A new international rule has gone into effect Sunday which will give professional track and field athletes greater opportunity to display logos on their uniforms and potentially earn more sponsorships.
It will enhance their chances of attracting corporate sponsorships to help finance their careers in a sport struggling for visibility and credibility. The rule, which permits a second corporate logo in addition to a clothing/shoe-company logo on singlets, is viewed as a welcome first step. Still, many seem confused by what will be allowed at various competitions, where the logo rule can be tightened or relaxed .
Track and field will be the centerpiece of the 2012 London Olympics, but its primacy has eroded at the elite level outside the Summer Games. The global economic downturn has made it more difficult to attract sponsorships while widening the income gap between the sport's superstars and its less visible strivers.
Adam Nelson of the United States, a two-time Olympic silver medalist in the shot put, once auctioned himself on eBay and secured an endorsement with a medical technology firm, but it was a onemonth deal worth $12,000, not a long-term investment, according to USA Track and Field. In 2009, after his contract with Nike expired, the French pole-vaulter Romain Mesnil underscored his plight by appearing in a video that made it seem as if he were running naked with a pole through the streets of Paris.
The more permissive logo rule "is a step in the right direction, but the bigger issue is that we need a greater number of sponsors," said Ray Flynn, a prominent agent. "Outside the shoe companies, there have not been a lot of companies wanting to get involved in the sport." Usain Bolt, the Jamaican sprinting star, aspires to be the first track and field athlete to earn $10 million a year. That is a hefty income by most standards , but relative pocket change compared with the $40-million-plus that the soccer superstar Lionel Messi is said to earn yearly in salary and endorsements .
Top marathon runners, who usually compete twice a year, can earn hundreds of thousands of dollars in appearance, prize and bonus money for a victory in New York, Boston , London, Chicago or Berlin. But, unlike professional football, basketball and baseball players, who rely on collective bargaining, track and field athletes compete - and negotiate - as individuals. Like Bolt, Stephanie Brown Trafton of the United States is an Olympic champion. She won gold in the discus at the 2008 Beijing Games.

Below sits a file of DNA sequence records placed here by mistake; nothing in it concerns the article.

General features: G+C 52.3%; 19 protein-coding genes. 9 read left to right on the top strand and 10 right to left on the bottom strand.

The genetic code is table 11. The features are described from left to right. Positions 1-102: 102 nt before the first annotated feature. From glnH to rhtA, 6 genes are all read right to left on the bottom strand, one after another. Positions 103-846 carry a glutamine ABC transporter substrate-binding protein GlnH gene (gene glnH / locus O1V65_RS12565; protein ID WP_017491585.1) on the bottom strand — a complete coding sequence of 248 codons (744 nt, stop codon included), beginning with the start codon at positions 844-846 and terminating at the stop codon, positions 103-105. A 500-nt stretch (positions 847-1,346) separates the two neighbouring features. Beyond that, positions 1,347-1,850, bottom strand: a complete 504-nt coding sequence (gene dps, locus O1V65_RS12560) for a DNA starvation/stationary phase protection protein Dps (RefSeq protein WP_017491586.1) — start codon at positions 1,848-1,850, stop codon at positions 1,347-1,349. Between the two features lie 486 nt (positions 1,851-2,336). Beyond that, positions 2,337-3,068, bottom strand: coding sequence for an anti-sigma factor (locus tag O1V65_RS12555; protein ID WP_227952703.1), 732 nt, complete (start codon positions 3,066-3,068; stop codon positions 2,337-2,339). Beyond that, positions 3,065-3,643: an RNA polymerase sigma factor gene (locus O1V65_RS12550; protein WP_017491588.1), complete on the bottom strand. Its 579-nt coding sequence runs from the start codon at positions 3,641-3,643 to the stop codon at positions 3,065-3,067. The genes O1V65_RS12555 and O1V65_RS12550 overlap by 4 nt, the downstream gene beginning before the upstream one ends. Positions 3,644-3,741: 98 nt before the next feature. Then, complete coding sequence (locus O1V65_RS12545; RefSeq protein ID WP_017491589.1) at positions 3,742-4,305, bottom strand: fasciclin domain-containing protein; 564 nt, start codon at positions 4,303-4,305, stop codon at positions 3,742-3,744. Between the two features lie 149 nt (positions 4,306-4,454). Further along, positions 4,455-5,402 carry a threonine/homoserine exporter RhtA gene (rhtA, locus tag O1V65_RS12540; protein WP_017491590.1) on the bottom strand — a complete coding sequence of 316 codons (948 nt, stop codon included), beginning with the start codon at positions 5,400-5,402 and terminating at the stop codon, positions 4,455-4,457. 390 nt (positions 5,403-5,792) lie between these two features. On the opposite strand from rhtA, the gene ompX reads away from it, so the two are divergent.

But she competes in a relatively obscure event. Her basic Nike contract, she said, pays her $25,000 a year with an additional $25,000 to $30,000 available in performance bonuses - the equivalent of an entry-level salary in engineering, for which she holds a degree. As meager as Brown Trafton's income is for a professional athlete, she and many others with salaried shoe contracts seem unlikely to benefit immediately from the new logo rule.
Companies like Nike, Adidas and Reebok, which provide the financial spine of the sport by spending tens of millions of dollars a year, want exclusivity to protect their brands. They will very likely prohibit a second logo on singlets or offer smaller contracts to share space, except perhaps for select superstars with clout, athletes, agents and track officials said. Athletes with shoe-company sponsorships will "have to determine whether they want to give that up to have multiple sponsorships ," Brown Trafton said. "Most will take the main sponsor. It will pay more." Nike did not respond to a request for comment .
Chris McGuire, head of sports marketing for Adidas America, said, "We support athletes and recognize the benefit partners and sponsorship can provide to support track and field athletes' training." Eventually, athletes hope the inclusion of a second corporate logo on their uniforms will give them greater bargaining power.
"I love Nike, but at the same time it's important to remember that athletes are not employees of shoe companies; they're independent contractors," said Nick Symmonds, the United States' top 800-meter runner. "It hurts my leverage if the shoe company has a monopoly over advertising dollars."